Critical Success Factors in Design and Performance Management of UC Networks. March, PDF

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Critical Success Factors in Design and Performance Management of UC Networks March, 2008 Executive Summary The purpose of white paper is to provide the Business Decision Maker (BDM) with a non technical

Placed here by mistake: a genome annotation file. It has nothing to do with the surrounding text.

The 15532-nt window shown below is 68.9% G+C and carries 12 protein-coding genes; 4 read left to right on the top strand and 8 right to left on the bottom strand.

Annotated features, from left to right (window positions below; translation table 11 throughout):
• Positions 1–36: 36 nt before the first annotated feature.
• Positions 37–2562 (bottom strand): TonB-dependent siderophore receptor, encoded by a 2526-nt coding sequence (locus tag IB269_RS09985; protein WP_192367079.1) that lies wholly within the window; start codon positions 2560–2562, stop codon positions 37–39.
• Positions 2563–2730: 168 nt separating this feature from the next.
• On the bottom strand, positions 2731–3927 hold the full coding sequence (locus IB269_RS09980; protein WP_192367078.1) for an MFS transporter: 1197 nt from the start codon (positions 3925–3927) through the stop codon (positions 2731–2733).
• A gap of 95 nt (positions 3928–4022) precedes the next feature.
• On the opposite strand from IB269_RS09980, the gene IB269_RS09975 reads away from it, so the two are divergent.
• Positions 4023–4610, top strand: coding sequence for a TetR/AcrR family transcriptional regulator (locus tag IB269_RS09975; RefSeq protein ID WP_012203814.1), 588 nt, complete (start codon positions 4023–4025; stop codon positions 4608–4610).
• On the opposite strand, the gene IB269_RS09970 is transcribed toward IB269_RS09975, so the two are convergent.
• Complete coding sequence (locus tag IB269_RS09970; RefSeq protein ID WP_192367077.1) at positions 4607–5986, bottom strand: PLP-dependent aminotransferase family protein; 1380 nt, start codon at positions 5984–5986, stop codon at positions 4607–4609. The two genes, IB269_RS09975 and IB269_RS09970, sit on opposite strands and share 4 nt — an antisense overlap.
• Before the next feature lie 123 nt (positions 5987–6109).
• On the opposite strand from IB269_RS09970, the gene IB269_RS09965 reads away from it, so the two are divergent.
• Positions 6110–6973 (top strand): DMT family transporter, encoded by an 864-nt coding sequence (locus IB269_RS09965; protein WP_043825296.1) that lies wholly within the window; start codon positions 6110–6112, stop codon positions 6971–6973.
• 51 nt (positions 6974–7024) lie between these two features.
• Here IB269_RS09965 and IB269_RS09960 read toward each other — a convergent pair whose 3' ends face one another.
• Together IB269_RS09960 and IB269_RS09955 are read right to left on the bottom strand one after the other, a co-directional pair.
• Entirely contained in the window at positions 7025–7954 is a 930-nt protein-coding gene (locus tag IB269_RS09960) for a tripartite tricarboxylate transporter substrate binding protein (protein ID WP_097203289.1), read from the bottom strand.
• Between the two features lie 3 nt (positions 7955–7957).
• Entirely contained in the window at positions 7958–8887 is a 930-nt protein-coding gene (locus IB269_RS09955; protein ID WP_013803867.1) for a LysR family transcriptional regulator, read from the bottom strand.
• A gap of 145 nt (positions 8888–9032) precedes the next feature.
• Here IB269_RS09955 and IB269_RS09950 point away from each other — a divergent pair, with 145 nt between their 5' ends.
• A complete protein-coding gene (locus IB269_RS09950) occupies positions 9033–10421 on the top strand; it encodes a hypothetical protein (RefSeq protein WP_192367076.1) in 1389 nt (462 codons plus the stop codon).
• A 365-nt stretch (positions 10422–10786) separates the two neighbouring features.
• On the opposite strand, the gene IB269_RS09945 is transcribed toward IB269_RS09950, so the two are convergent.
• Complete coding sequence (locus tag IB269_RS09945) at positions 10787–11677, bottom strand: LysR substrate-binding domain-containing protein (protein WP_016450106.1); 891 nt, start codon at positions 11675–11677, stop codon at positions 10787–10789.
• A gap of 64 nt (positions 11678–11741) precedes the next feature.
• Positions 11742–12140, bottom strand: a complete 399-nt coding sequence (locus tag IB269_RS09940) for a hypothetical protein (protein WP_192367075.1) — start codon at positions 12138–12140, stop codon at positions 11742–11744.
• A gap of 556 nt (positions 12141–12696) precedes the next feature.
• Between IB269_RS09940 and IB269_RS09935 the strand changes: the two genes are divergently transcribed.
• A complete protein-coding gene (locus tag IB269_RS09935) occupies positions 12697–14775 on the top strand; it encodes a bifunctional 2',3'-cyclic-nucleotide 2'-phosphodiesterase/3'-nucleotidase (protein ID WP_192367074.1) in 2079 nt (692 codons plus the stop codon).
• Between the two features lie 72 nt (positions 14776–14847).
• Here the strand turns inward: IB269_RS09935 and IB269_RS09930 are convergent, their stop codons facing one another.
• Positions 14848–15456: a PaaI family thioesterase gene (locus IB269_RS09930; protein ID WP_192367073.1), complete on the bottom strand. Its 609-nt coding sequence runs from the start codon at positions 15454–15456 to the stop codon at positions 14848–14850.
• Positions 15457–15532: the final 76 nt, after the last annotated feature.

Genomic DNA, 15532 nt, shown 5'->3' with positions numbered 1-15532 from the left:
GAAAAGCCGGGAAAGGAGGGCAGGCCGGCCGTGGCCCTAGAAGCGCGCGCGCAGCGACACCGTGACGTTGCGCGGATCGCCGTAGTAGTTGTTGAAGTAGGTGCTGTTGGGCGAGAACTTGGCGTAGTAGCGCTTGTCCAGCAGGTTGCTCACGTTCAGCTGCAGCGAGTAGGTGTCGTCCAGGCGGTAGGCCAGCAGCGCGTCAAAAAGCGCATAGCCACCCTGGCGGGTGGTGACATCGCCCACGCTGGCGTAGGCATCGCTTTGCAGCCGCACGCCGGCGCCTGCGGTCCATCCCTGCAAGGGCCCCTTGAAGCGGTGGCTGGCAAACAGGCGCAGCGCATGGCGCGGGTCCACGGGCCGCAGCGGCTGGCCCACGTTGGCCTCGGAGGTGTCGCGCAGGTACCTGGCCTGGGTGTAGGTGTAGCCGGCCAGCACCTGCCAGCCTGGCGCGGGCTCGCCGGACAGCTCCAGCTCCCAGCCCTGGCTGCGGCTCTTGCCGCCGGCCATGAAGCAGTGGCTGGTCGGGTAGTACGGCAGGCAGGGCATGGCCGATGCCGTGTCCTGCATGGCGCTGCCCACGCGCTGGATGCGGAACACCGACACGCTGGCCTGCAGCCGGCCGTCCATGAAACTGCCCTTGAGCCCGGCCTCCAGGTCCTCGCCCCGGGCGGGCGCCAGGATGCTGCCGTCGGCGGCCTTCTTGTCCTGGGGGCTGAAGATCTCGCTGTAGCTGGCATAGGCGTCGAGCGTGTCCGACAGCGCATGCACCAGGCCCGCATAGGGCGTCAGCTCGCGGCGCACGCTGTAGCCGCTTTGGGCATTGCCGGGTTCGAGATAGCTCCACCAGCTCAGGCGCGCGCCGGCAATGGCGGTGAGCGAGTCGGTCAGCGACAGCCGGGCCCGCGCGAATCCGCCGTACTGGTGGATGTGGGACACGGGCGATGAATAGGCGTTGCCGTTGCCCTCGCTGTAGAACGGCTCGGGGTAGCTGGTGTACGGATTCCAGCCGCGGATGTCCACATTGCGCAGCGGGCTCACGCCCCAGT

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Critical Success Factors in Design and Performance Management of UC Networks March, 2008 Executive Summary The purpose of white paper is to provide the Business Decision Maker (BDM) with a non technical understanding of those factors that are critical to the successful performance of a Unified Communications (UC) solution with a focus on the voice application. Voice is the most widely implemented UC application to date. Today the competitive tension between application vendors, network vendors and a new wave of UC vendors has introduced a polarization of opinion on whether network management with attention to codec selection and Quality of Service (QoS), which concerns measurement of the treatment of the packets traversing a network including utilization, response time, latency (delays), delay variation, packet loss, jitter and availability, or application performance management with its focus on the unique VoIP Quality of Experience (QoE) requirements associated with differing business scenarios is the key to reliable operational performance. The truth of course is that both these aspects must be appropriately managed. And there is no one size fits all. The design and implementation of a UC solution must be targeted to each enterprise s unique needs if an optimal tradeoff of business requirements for enhancing individual and business process productivity, interoperability with legacy infrastructure and total cost of ownership is to be achieved. In achieving this balance the BDM must recognize that the productivity enhancing benefits of UC applications (e.g. UM, presence, integration with other business applications and simplicity of use) may be accompanied by performance considerations around bandwidth utilization and higher delay. However, with proper network design, attention to codec selection, QoS implementation in the network, and comprehensive performance management tools, it is possible to implement UC successfully. 1 Critical Success Factors in Design and Performance Management of UC Networks 1. Introduction Interest in and adoption of Unified Communications (UC) by businesses of all sizes is on the rise as they opt for the unique opportunity afforded by UC to integrate multiple forms of communications, both real time and asynchronous such as voice, video and conferencing, presence and messaging, as software applications into their value chain processes; thereby deriving significant competitive advantage from more efficient operations both internally and across their supply chain, as well as enabling markedly improved customer intimacy. Companies must address significant network design and communications application performance management concerns before the reality of UC meets the vision. Why? Real time applications such as VoIP drive more real time traffic onto networks. These real time streams are intermixed with non realtime traffic such as, or other back office applications. Now, VoIP is extremely bandwidth and delay sensitive. From an IP network perspective: for VoIP transmissions to be intelligible to the receiver, voice packets should not be dropped, re ordered, excessively delayed, or suffer varying delay (otherwise known as jitter). To ensure voice quality, current best practice is to classify data and voice traffic into different categories and give voice traffic priority handling across a shared data network backbone. Giving voice traffic priority handling minimizes delays and drops, and whenever possible, gives voice traffic predictable transmission performance. In other words, the underlying converged IP network provides the foundation for implementing intelligent services, Quality of Service (QoS) and security as well as resilience and connectivity. From a voice application perspective the other factors determining voice performance, such as echo, delay, speech level, noise level and speech distortion, must also be maintained within required operational boundaries. From an end user perspective both the network and voice application performance must be adequate to deliver satisfactory Quality of Experience (QoE). The goal in managing a converged network is to tune it so that many types of application data traffic can coexist and perform within business tolerances specific to the scenarios in which the applications are used. QoS mechanisms are necessary, as well as visibility into the underlying factors that affect end user QoE. The purpose of this white paper is to provide the Business Decision Maker (BDM) with a non technical understanding of those factors that are critical to the successful performance of a UC solution with a focus on the voice application. 1 Voice is the most widely implemented UC application to date. Today the competitive tension between application vendors, network vendors and a new wave of UC vendors has introduced a polarization of opinion on whether network or application management is the key to reliable operational performance. The truth of course is that both these aspects must be appropriately managed. And there is no one size fits all. However, as will be discussed below, with proper network design, attention to codec selection, QoS implementation in the network, and comprehensive performance management tools, it is certainly possible to implement UC successfully. 1 See the glossary at the end of this white paper for useful definitions. 2 2. Operational Requirements Voice performance is a critical issue for almost every business. Whether it is for internal communication or interaction with customers there is a minimum level of performance that must be achieved to ensure that productivity, business relationships, transaction rates and well being are not affected. Business workers rely on the telephone many hours out of the day, from collaborating with business partners and co workers to interacting with and helping customers and suppliers. Contact center agents spend the entire day on their telephones. Hence the first step to insuring an appropriately designed and managed UC system is to determine your business requirements. Key questions are: How will the system be used? How many calls per month (or day) are made out of your office? Are those calls to customers or internal employees? How many offices will you have on a system? Are there remote offices, mobile workers, or home workers to consider? How widely dispersed are they geographically? Different business scenarios have different performance requirements. Consider the following examples in Table 1 where, in each case, there is a level of performance below which the call quality would be viewed as unsatisfactory. Note, however that high fidelity telephony with a minimum MOS 2 requirement of is set to become common place with the introduction of UC. This will raise quality expectations in end users and reduce their tolerance for poor quality calls. Table 1: Voice Performance Requirements by Business Scenario Scenario A customer calling their bank A sales person working toward deal closure A call center agent (typical 8 hour shift) An occasional user of making an internal call Voice performance requirement Approximate min MOS requirement Notes on requirement high 4.0 Voice quality partly defines the customer s perception of the interaction. Customers become extremely stressed if it requires high effort to understand important and often unfamiliar information high 4.0 It is well known that sales people will deliberately choose a fixed line over a mobile connection to discuss transactions with customers. Better speech quality (often described as a clearer line) helps the parties to expend minimum effort hearing/understanding the dialogue high 4.0 High voice quality essential to maintain the well being of the agent and control staff churn etc medium 3.5 Occasional user will not be stressed by lower quality and interaction time is less critical A mobile call medium 3.25 The special utility provided by mobile phones is so high that people are prepared to accept incomplete coverage and low voice quality to have this utility. As mobile 2 Mean Opinion Score (MOS) provides a numerical indication of the perceived quality of received media after compression and/or transmission. The MOS is expressed as a single number in the range 1 to 5, where 1 is lowest perceived quality, and 5 is the highest perceived quality. 3 Based on wideband (7 khz acoustic bandwidth) opinion scale. 3 Long distance internet call network performance continues to improve several major mobile service providers are taking great strides to improve quality and market themselves on this basis. However, Over time users may grow less tolerant of lower quality. low 2.2 Almost complete cost avoidance makes users tolerant of almost unusable (poor) quality. This situation only remains true while the cost differentiation is sufficiently great and the operational/business risk is tolerable. 2.1 VoIP Performance Management Architecture While the performance requirement may vary between operational situations, there is always a performance level that must be met from a business operational view point. Efficient delivery of this performance level requires the capability to monitor and manage both network and application performance. For the traditional packet transport network there s a whole ecosystem around data applications. On the Service Assurance side you have HP s OpenView, Tivoli s NetCool, Computer Associates ehealth, etc. This operations support system infrastructure allows the network administrator an excellent vantage point from which to assess whether data applications are going to run adequately on the IP network. However, assessing voice application performance requires that you have additional information at your fingertips. You need to know, on a per session basis, whether the IP transport is service affecting for that session, implying a need to know things like the packet loss and jitter. You also need to know how these packet behaviors are distributed in time and how much power the user device has to error correct in order to know whether that particular network connection is going to affect the quality or not. You will also need to know several new things about the voice applications themselves: Was it noisy? Was there echo? Was the speech level sensible or was it too faint or too loud? Was the speech distorted? These are the things that you must know in order to ascertain whether the people involved were having a decent QoE or not. But these are things you can never learn by measuring just the packet transport. It s not that the IP data network tools out there today do a bad job of measuring those things. They don t measure them at all! And that leads to situations where you have unhappy employees and customers not able to converse successfully, while there is a solid row of green lights on the traditional IP network management tools. Consider this VoIP real comment from a deployment in the financial services sector. When the IPT system was only part deployed, we became very aware of the difference between quality of experience and quality of service. A small proportion of our call center staff were not satisfied with the call quality when using the IP telephony service, due to a number of factors including varying volume levels, or an echo or hiss on the line We purchased numerous quality of service tools, all of which indicated that our IP telephony system was working well. None of the tools could explain the mystery behind the small number of call quality issues that we were experiencing. We needed a tool to identify phone call experiences of customers as well as check the network infrastructure was working. 4 The answer is an integrated voice service assurance as depicted in Figure 1, below. Figure 1: Voice Service Assurance Architecture Voice Service Assurance Availability Management Performance Management Network Management Call Control Management Voice Performance Management Element Management Systems Network Performance Systems Fault Management Systems Vendor Management Systems Cisco Call Manager Avaya Call Control Nortel Voice Control Monitoring Based on User Experience Real time Passive Monitoring RTP Stream based IP Header ITU P.564 Payload Analysis Call Path Detail Alerting Real time Based on IP MOS Listening Quality Conversational Quality Tailored Thresholds Business Functions Gateways API to NMS and OSS Troubleshooting Drill Down to Specific Calls, Locations Diagnostics Analytics Root Cause Identify Voice/Network issues Find and Fix Reporting Custom Reports MOS Scores Performance CODEC Trend Analysis Historic Reporting Top N Problem Site Reporting Probes One notable candidate for the missing voice performance management component is Experience Manager developed by Psytechnics 4. Experience Manager is a performance management solution which can both measure the things you need to know about the IP network, but also can look inside the packets at the pair of wave forms for the two halves of the call. The measurements can be made either via embedded software at the endpoints or via a midpoint probe. The waveform analysis actually determines whether the call was noisy, had echo, whether speech levels were sensible, distorted and so on; providing that complete picture about whether you re achieving satisfactory performance with your real time voice communications applications. With Experience Manager you can set operationally relevant thresholds for different operational scenarios. If Experience Manager detects that you re not meeting your operational thresholds an alarm is raised. From that alarm you can go straight through to trouble shooting. The rest of product is all about drilling down to find specific faults, locations detail around what s gone wrong to inform a very efficient find and fix process. Another key requirement met by Psytechnics Experience Manager is the ability to provide performance management across hybrid (multi vendor) networks. Hybrid networks will be the norm in UC deployments as businesses combine multiple levels of UC application, access networks and core providers. A typical hybrid network would be a combination of Microsoft Office Communications Server 2007 (OCS) and Cisco Unified Communications and Collaboration applications. Experience Manager is 4 Psytechnics has supplied quality measurement software solutions to the communications industry worldwide. A spin off company from BT in 2000, Psytechnics has intellectual property rights in 6 of the ITU standards in the voice performance area. 5 vendor independent integrating seamlessly with the left side of Figure 1. It can readily be applied across different network technologies (including wireless), is integrated with OCS (with OCS end point data visible via the Experience Manager UI) and provides directly comparable standards based metrics for fault location and supplier management. Other vendors also address these issues although, primarily, from a network level view of performance. For example, Cisco Unified Operations Manager (CUOM) provides visibility into the network infrastructure, its performance, the applications used across the network, and the end points. CUOM uses open interfaces and numerous types of diagnostic tests to continuously monitor and evaluate the current status of both the UC infrastructure and the underlying transport infrastructure of the network. Key service and voice quality metrics include utilization, response time, latency (delays), packet loss, jitter, availability and MOS (as achieved by the IP Network). Cisco Unified Operations Manager does not deploy any agent software on the devices being monitored and thus is non disruptive to system operations. Information presented by a series of 4 dashboards (Service Level View, Alerts and Events, Service Quality Alerts and IP Phone Status) provides the network manager with a comprehensive view of the UC infrastructure and its current operational status. There are numerous practical causes of IP network and application performance issues in VoIP deployments. A few examples of each appear in Table 2. Table 2: Practical Causes of IP Network and Application Performance Issues Type of issue Cause and Effect IP network problems Packet loss and jitter Out of sequence packets, packet loss Delay, packet loss and jitter Application level problems Volume Levels (Loudness) Noise Echo Speech distortion Delay LAN congestion Leading to speech loss/distortion Diverse routing Leading to speech loss/distortion WAN QoS misconfigured Leading to speech loss/distortion Gateway pads, incorrect/faulty terminals, PBX faults, peering Noise floor from automatic gain control, faulty terminals/pbx/dsp, transcoding Poor edge devices (headsets, phones), faulty/under provisioned echo cancellers Poor/faulty edge devices (PC sound cards), transcoding, gateway/pbx DSP Low cost routing, failure of anti tromboning 5, excessive coding stages (i.e., transcoding) 5 Anti tromboning is the term used to describe the local re routing of media streams when a call is transferred over large geographical distances. 6 3. Hand in hand Partnership of QoS and QoE A well engineered and managed converged network is necessary though not sufficient to achieve operational voice performance. The goal in managing a converged network is to tune it so that many types of application data traffic can coexist and perform well. Good QoS policies must be in place to give priority to VoIP traffic over the TCP applications, which aren t very delay sensitive. The QoS for VoIP is mainly affected by latency, jitter (delay variation) and packet loss. It s bad business to have your voice traffic burdened by an excess of any of these effects. Latency, or delay, refers to the time it takes for a voice transmission to go from its source to its destination. As latency increases, it causes call participants to start interrupting each other because they believe the other person is finished speaking. A VoIP packet may be delayed for several reasons: Codec delays occur when the speech is encoded by the codec and the packet is created. Modern speech codecs operate on collections of speech samples known as frames. Each block of input speech samples is processed into a compressed frame. The coded speech frame is not generated until all speech samples in the input block have been collected by the encoder. In addition, many coders also look into the succeeding frame to improve compression efficiency. The length of this advance look is known as the look ahead time of the coder. Transport delay includes time to transmit the packets, buffer and queue them if needed, and move the packets from hop to hop through the network. Corporate QoS enabled IP networks use equipment with only about 25 to 100 microseconds of delay per hop. Without QoS, transport delay can be variable and high with congestion. Jitter buffers (used to compensate for varying delay) further add to the end to end delay, about 10 to 20 milliseconds (ms), and are usually only effective on delay variations less than 100 ms. Jitter must therefore be minimized. Transcoding delay occurs when one packet format is converted into another, or is formatted to cross the PSTN, like a current majority of inter enterprise calls. Such delays may be significant (several ms or more) across a multi hop call as multiple transcodings must be completed for end to end transmission. Propagation delay, the time taken for a signal to travel along its path from caller to called party can become relevant for off shore call centers, cross continent traffic, etc. For example, electrons travel through copper or fiber at approximately 125,000 miles per second implying that a fiber network stretching halfway around the world (13, 000 miles) induces a one way delay of about 70 ms. When these factors are combined, delay can easily become significant and there is a loss of synchronicity in the conversation and normal turn taking rules st